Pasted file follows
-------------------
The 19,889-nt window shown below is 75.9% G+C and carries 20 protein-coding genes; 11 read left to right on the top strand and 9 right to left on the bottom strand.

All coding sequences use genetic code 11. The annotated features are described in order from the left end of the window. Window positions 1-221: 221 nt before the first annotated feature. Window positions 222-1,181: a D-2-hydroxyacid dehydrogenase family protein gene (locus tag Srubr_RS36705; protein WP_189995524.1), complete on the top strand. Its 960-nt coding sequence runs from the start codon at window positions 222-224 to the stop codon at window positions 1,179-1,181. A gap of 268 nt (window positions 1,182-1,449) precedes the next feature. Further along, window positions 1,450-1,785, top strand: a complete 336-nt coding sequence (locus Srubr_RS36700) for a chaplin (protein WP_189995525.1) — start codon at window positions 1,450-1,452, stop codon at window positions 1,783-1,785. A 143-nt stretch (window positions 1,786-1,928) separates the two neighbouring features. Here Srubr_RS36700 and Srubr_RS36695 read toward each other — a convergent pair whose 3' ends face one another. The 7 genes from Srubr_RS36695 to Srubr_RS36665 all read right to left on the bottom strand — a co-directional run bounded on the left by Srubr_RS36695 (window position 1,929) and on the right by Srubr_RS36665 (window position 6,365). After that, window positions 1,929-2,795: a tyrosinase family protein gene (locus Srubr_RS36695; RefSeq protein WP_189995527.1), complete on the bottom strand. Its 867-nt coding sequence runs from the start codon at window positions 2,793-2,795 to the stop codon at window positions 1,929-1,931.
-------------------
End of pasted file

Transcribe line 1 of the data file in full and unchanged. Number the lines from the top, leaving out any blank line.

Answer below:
The 19,889-nt window shown below is 75.9% G+C and carries 20 protein-coding genes; 11 read left to right on the top strand and 9 right to left on the bottom strand.